NAIROBI, Kenya (Morning Star News) – Assailants on a motorbike threw an explosive device into a church compound in southeastern Kenya on Sunday (June 9), injuring 15 people.
Two pastors were among the wounded from the explosion at an evangelistic service of Earthquake Miracle Ministries Church in Mrima village, near the coastal town of Likoni, Mombasa District, said David Njoroge, pastor of the Worldwide Gospel Church. Both legs of Assistant Pastor Collins Maseno were broken in the blast and he was in critical condition, and Senior Pastor Dominic Osano sustained serious injuries to his hand and the back of his neck, Njoroge told Morning Star News.
“The Christians living around the scene of the incident are still in shock and are wondering as to the mission behind the attack, while several pastors looked demoralized,” Njoroge said. “But others said prayers will help them stand strong in sharing the Christian faith.”
The blast occurred at 7 p.m., he said, adding that the weapon appeared to be a home-made fuel bomb, though area press quoted police as saying it was a hand grenade. A 10-year-old boy, Dominic Maseno, was reportedly among the injured.
Islamic extremists from Somalia’s rebel Al Shabaab group have been suspected in previous attacks in the coastal areas of Kenya, and today 45 pastors met with government officials to discuss security. The provincial police commissioner, the officer in charge of police, the district commissioner and a county commissioner attended.
The officials accepted the pastors’ request that the government provide security during such Christian gatherings, Njoroge said. At the same time, the parties agreed that Christian meetings are to end before 6 p.m., he said, and the commissioner told the pastors that they are to keep watch for extremists and report suspected militia groups.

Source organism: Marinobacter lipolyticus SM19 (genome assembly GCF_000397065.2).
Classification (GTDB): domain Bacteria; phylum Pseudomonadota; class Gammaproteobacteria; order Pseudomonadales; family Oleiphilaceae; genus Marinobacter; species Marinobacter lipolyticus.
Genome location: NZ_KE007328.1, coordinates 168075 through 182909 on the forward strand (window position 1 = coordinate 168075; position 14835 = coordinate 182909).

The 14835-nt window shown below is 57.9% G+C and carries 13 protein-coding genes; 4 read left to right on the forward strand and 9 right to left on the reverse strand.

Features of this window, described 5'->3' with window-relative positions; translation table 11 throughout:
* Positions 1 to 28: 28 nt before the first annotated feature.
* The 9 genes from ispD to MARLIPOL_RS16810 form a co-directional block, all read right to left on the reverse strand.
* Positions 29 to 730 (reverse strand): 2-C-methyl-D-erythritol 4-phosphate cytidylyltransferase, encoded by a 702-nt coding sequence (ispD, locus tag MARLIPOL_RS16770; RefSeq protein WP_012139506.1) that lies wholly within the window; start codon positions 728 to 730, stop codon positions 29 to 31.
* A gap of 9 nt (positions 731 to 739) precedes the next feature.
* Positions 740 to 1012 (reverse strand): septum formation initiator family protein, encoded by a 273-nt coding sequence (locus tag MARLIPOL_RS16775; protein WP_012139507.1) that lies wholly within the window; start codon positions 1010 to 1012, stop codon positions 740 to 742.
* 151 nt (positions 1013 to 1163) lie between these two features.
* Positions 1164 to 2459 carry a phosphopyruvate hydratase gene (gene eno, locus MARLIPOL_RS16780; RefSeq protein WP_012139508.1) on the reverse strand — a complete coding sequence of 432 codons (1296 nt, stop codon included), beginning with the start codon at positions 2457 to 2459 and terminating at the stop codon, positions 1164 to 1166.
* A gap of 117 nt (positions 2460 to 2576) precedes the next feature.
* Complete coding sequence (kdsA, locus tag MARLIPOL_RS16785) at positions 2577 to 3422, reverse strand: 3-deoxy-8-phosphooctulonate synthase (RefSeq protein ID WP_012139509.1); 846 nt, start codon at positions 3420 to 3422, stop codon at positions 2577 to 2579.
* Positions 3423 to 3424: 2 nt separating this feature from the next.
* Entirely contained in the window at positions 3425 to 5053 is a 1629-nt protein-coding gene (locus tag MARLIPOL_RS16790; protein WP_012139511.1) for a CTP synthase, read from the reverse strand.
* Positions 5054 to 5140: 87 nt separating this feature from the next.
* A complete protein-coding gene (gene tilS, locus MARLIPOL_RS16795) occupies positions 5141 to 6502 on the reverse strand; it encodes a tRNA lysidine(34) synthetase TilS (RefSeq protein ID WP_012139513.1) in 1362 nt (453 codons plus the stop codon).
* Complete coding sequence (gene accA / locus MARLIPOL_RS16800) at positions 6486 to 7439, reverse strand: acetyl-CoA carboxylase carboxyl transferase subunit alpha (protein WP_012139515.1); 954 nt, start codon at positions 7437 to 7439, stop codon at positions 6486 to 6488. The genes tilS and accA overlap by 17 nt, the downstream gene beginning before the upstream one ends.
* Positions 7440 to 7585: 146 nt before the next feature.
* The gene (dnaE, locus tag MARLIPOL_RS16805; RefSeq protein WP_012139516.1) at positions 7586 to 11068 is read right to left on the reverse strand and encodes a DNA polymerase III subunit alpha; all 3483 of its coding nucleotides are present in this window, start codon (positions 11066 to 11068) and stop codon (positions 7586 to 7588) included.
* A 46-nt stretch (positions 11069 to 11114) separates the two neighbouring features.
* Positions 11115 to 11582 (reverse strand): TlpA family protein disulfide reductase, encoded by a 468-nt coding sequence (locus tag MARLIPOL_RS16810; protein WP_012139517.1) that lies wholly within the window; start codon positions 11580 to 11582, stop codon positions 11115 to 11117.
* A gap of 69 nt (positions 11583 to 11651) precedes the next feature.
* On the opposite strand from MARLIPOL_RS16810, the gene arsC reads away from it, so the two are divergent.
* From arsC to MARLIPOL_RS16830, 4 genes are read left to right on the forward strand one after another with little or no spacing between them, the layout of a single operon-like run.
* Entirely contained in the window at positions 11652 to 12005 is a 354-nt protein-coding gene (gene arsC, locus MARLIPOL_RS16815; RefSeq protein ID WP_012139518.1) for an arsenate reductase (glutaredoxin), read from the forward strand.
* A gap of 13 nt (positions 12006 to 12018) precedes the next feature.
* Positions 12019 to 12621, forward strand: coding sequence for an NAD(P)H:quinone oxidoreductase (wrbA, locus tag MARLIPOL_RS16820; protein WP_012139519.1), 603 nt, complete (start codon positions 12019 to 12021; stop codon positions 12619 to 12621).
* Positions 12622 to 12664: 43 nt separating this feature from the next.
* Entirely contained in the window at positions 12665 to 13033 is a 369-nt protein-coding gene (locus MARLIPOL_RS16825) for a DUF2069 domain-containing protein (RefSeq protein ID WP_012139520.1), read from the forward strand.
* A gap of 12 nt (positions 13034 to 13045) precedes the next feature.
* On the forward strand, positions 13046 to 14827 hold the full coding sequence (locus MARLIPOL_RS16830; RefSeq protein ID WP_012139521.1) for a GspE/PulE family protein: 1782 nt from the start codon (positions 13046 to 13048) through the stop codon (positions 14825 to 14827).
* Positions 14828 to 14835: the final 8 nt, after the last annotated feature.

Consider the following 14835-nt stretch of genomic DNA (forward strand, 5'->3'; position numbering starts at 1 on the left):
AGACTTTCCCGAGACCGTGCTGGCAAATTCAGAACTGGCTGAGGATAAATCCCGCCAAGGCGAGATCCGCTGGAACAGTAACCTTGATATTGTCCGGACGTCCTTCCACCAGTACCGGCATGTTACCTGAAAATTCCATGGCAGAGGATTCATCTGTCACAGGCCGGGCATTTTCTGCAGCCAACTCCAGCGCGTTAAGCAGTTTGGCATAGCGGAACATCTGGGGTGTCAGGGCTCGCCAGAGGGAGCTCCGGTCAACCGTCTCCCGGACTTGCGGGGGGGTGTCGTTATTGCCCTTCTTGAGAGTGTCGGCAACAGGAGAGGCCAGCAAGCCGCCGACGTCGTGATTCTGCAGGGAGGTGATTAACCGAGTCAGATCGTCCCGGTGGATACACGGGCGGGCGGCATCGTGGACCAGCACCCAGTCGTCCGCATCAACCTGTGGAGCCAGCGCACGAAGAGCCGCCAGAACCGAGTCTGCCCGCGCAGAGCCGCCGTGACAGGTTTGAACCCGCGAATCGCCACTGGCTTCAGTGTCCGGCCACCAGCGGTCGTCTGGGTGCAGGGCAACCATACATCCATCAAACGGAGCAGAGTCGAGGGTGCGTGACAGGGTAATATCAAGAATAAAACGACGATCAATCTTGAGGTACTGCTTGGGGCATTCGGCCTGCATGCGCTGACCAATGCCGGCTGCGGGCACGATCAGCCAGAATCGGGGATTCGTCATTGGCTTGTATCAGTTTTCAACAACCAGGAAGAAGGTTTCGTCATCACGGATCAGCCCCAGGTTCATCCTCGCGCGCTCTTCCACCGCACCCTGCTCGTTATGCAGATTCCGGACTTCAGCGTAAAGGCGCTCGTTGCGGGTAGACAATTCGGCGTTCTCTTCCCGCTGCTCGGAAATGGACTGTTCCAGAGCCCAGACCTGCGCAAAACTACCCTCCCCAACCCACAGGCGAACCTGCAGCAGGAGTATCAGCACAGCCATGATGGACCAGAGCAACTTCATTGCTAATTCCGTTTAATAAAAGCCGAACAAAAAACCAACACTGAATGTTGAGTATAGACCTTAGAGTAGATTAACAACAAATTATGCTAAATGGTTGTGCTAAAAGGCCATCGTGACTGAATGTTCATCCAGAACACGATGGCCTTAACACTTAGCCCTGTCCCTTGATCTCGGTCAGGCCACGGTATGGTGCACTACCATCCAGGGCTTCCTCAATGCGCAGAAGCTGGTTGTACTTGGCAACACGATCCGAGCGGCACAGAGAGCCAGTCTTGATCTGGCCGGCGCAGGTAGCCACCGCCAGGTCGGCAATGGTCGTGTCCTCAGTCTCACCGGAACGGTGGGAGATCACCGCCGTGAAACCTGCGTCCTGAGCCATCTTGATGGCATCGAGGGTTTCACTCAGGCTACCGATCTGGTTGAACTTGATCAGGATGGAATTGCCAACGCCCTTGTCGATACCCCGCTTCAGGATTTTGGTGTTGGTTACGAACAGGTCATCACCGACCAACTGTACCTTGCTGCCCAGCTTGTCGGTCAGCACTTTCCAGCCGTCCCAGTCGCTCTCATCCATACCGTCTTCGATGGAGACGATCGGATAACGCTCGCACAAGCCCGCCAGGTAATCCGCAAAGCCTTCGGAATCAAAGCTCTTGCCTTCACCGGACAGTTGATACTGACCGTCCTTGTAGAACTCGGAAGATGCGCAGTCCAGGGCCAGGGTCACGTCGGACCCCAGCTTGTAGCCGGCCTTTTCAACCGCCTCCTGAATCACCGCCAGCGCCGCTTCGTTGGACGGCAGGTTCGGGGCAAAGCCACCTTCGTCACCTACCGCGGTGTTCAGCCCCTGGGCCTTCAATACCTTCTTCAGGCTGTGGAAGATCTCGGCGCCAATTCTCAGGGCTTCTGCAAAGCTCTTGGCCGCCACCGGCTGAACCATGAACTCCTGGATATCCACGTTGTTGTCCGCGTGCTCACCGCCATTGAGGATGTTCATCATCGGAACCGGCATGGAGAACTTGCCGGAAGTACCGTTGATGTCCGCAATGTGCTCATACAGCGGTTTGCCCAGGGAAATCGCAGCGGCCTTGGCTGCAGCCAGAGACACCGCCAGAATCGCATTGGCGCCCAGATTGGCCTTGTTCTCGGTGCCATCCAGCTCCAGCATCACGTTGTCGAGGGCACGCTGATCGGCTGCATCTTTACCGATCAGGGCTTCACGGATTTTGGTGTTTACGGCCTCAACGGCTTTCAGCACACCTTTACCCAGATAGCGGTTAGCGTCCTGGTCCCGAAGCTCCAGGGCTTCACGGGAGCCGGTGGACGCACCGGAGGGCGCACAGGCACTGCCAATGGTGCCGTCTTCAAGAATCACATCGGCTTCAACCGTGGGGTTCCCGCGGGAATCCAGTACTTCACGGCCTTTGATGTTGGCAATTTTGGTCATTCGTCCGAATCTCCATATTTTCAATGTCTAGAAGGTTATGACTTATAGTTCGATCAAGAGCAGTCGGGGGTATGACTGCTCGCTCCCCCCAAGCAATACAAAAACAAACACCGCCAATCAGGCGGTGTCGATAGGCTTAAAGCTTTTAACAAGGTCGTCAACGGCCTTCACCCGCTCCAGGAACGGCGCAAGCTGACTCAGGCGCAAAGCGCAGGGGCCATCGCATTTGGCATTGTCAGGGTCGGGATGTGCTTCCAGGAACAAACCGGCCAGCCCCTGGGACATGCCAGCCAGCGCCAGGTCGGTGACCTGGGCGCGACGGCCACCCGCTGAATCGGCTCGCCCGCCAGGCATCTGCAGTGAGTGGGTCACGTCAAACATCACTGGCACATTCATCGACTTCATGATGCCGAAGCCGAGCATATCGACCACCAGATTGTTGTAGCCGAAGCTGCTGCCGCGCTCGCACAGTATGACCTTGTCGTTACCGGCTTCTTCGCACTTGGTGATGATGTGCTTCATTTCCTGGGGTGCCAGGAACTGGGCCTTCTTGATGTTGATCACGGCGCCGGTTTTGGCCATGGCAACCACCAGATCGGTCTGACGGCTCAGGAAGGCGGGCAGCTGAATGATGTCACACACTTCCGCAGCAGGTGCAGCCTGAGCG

Mombasa police said they were searching for the assailants.
In Nairobi today, suspected Al Shabaab members reportedly tossed a grenade into a crowd in the Majengo area of the capital’s largely Somali-immigrant area of Eastleigh, injuring four.
Kenyan churches and other facilities have been the target of several bombings and shootings since Kenya sent troops into southern Somalia in October 2011 in response to kidnappings and other attacks by Al Shabaab rebels from Somalia. African Union Mission in Somalia forces have been battling the insurgents in Somalia, and northern and coastal areas of Kenya have become places of refuge for retreating rebels.
Many Al Shabaab rebels, said to have ties with Al Qaeda, have taken refuge in Garissa in northern Kenya. Chaplain Julius Mukonzi was killed and 11 others were injured on Nov. 4 when suspected Islamic extremists tossed an explosive device at a church in the Administrative Police compound in Garissa (see Morning Star News, Nov, 4, 2012).
At the same time, a separatist group known as the Mombasa Republic Council has also been accused of mounting attacks in Kenya’s coastal regions, according to Agence France-Presse.
On Sept. 30, 2012, suspected Al Shabaab militants threw a grenade into an Anglican church in Nairobi that killed 9-year-old Ian John Maina. Several other children attending a Sunday school class were seriously injured in the attack on the Anglican Church of Kenya St. Polycarp in the Pagani area, next to Eastleigh (see Morning Star News, Sept. 30, 2012).
Al Shabaab, which has been designated a terrorist organization by several Western governments, seeks to impose a strict version of sharia (Islamic law) on Somalia.
Kenya is nearly 83 percent Christian and 8.32 percent Muslim, according to Operation World.
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